BME has a long history and wide experience of running bachelor, master's, post-graduate and PhD programmes in nuclear energy and nuclear technology. Among these, it offers “nuclearisation” courses, Aszódi said, for the non-nuclear engineers - civil, electrical and mechanical - needed at nuclear power plants. For the past 30 years, BME has also offered MBA (Master of Business Administration). Its new Nuclear Technology Management (NTM) programme "combines advantageously", he said, the reactor technology postgraduate degree programme with the MBA programme in cooperation with the Institute of Nuclear Techniques in the Faculty of Natural Sciences and the Faculty of Economics and Social Sciences.
BME's NTM postgraduate degree programme has been developed in full compliance with IAEA's INMA recommendations, Aszódi said. Receiving the IAEA's endorsement for its two-year (four-semester) programme enhances the university’s reputation both in Hungary and internationally, he said. National accreditation of the programme was achieved at the turn of this year, and by the IAEA in the summer of this year. Owing to the pandemic, the IAEA’s endorsement mission in July was conducted online.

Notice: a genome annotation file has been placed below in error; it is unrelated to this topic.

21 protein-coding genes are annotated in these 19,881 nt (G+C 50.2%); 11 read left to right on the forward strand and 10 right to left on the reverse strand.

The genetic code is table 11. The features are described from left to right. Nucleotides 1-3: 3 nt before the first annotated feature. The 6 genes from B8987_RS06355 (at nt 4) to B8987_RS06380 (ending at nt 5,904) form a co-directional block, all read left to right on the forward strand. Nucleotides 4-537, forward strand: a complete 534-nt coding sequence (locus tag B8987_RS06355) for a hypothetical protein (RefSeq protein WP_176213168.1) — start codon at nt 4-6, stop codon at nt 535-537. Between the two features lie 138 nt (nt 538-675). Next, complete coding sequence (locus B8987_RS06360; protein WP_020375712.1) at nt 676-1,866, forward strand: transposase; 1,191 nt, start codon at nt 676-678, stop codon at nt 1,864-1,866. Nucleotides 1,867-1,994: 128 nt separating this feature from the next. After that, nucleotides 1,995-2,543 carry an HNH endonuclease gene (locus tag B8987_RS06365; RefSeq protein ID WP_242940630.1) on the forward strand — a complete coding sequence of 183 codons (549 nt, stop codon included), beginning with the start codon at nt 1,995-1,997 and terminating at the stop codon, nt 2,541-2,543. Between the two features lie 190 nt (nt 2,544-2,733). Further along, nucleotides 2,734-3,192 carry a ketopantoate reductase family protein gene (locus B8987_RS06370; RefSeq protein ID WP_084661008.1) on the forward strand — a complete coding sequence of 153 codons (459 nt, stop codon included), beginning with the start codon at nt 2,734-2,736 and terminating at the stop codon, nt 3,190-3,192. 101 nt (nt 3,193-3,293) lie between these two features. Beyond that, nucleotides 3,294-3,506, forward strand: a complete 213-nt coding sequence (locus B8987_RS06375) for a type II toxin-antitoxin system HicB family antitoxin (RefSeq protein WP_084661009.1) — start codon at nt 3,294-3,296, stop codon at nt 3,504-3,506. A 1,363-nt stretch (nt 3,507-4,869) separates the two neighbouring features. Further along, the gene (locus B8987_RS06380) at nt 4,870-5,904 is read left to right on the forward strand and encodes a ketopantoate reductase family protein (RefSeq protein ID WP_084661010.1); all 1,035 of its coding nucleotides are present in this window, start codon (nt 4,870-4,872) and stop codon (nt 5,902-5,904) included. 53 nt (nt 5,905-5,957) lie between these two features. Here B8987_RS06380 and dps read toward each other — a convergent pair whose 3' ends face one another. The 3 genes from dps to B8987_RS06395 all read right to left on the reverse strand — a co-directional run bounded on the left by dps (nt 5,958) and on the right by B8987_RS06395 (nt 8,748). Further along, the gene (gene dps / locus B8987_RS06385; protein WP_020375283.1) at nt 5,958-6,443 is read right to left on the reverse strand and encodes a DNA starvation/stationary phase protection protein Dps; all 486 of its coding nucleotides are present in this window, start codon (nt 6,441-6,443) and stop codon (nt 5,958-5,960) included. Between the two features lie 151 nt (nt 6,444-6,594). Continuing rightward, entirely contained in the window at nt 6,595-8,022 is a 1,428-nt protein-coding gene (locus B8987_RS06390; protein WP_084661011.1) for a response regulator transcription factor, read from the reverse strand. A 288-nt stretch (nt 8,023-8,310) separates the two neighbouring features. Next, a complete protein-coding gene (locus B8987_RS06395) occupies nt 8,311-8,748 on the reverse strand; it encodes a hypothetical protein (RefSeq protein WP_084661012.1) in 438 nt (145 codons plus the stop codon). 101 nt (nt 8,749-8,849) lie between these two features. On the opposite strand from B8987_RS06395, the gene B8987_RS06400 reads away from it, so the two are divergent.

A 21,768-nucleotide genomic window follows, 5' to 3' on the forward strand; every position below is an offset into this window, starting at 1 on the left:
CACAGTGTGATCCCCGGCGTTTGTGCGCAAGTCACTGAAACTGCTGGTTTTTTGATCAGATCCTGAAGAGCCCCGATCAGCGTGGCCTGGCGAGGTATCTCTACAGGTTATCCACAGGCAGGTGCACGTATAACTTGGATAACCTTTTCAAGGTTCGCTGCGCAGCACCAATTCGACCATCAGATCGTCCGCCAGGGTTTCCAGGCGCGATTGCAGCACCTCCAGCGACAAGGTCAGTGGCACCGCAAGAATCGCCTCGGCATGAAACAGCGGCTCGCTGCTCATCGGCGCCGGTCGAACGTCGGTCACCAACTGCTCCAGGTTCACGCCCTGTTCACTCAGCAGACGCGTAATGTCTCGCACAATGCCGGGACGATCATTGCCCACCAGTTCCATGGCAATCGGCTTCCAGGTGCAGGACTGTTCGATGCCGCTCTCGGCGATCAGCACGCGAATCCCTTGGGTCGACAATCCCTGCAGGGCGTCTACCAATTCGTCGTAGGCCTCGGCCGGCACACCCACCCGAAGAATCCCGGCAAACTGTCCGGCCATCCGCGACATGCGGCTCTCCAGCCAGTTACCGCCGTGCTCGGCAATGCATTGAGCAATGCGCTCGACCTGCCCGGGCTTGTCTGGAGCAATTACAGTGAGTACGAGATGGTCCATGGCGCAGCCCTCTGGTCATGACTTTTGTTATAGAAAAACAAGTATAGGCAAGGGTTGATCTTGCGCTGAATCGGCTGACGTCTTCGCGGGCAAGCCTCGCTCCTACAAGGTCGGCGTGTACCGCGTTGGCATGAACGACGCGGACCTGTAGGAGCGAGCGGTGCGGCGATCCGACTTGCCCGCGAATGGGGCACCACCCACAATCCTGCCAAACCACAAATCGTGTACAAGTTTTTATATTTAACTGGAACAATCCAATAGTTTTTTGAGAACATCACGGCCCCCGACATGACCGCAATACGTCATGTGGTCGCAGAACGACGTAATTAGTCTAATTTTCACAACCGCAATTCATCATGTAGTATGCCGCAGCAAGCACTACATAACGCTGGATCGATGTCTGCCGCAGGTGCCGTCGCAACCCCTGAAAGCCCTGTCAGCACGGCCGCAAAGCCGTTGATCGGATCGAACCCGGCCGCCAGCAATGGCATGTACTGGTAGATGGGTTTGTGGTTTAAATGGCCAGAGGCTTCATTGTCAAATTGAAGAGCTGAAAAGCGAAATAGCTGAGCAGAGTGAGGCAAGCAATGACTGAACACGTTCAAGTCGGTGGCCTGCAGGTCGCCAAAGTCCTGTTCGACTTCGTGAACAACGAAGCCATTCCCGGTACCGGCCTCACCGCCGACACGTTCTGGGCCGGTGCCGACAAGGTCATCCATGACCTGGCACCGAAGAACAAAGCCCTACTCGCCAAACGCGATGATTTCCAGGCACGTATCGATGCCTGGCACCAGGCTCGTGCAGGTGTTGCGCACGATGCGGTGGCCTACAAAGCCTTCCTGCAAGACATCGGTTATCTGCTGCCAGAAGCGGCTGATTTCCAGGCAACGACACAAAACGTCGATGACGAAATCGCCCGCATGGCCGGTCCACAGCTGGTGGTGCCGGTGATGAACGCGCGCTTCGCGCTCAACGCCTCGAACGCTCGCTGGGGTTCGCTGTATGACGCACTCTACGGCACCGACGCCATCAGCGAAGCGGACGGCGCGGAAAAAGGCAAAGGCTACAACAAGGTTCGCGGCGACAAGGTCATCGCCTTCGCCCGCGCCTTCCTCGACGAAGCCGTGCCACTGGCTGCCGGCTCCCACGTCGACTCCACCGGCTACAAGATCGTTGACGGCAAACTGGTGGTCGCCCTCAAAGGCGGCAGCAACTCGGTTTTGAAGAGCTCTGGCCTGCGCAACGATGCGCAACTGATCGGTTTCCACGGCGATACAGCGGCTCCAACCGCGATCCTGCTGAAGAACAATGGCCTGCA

Aszódi said the programme reflects the "ever-increasing demand" for highly qualified and skilled nuclear specialists to keep pace with technological, policy and strategic objectives. Areas where up-to-date knowledge is essential, he said, include: the operation of Hungary's nuclear power plant units at Paks; the replacement of senior personnel nearing retirement; the licensing, construction and future commissioning of new units at Paks; the development of Hungary's energy system; the design, implementation and operation of nuclear research facilities; and support for related service activities. BME has launched the NTM programme in order to meet all these challenges, he said.